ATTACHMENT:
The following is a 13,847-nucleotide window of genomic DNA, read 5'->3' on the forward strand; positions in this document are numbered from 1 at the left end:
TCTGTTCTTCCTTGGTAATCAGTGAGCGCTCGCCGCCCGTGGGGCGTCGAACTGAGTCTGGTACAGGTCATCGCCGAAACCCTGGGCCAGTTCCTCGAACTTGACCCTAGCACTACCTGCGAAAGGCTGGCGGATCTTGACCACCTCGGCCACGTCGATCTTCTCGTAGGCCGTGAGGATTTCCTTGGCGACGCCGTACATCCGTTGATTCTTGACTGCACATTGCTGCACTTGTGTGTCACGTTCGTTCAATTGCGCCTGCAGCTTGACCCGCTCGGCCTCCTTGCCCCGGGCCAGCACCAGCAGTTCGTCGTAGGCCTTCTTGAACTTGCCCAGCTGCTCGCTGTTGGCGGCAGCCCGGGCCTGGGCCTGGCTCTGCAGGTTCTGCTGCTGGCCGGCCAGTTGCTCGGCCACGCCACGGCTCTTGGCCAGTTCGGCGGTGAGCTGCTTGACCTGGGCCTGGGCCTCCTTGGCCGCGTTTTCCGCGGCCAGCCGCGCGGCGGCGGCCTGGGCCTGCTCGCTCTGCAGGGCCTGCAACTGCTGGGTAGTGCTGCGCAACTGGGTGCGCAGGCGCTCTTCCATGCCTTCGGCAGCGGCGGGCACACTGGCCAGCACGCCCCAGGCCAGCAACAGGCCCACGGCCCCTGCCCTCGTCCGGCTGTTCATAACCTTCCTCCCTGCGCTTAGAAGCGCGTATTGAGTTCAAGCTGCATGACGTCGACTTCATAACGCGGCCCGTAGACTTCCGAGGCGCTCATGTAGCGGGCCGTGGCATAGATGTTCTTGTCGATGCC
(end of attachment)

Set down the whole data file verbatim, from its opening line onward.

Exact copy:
The following is a 13,847-nucleotide window of genomic DNA, read 5'->3' on the forward strand; positions in this document are numbered from 1 at the left end:
TCTGTTCTTCCTTGGTAATCAGTGAGCGCTCGCCGCCCGTGGGGCGTCGAACTGAGTCTGGTACAGGTCATCGCCGAAACCCTGGGCCAGTTCCTCGAACTTGACCCTAGCACTACCTGCGAAAGGCTGGCGGATCTTGACCACCTCGGCCACGTCGATCTTCTCGTAGGCCGTGAGGATTTCCTTGGCGACGCCGTACATCCGTTGATTCTTGACTGCACATTGCTGCACTTGTGTGTCACGTTCGTTCAATTGCGCCTGCAGCTTGACCCGCTCGGCCTCCTTGCCCCGGGCCAGCACCAGCAGTTCGTCGTAGGCCTTCTTGAACTTGCCCAGCTGCTCGCTGTTGGCGGCAGCCCGGGCCTGGGCCTGGCTCTGCAGGTTCTGCTGCTGGCCGGCCAGTTGCTCGGCCACGCCACGGCTCTTGGCCAGTTCGGCGGTGAGCTGCTTGACCTGGGCCTGGGCCTCCTTGGCCGCGTTTTCCGCGGCCAGCCGCGCGGCGGCGGCCTGGGCCTGCTCGCTCTGCAGGGCCTGCAACTGCTGGGTAGTGCTGCGCAACTGGGTGCGCAGGCGCTCTTCCATGCCTTCGGCAGCGGCGGGCACACTGGCCAGCACGCCCCAGGCCAGCAACAGGCCCACGGCCCCTGCCCTCGTCCGGCTGTTCATAACCTTCCTCCCTGCGCTTAGAAGCGCGTATTGAGTTCAAGCTGCATGACGTCGACTTCATAACGCGGCCCGTAGACTTCCGAGGCGCTCATGTAGCGGGCCGTGGCATAGATGTTCTTGTCGATGCC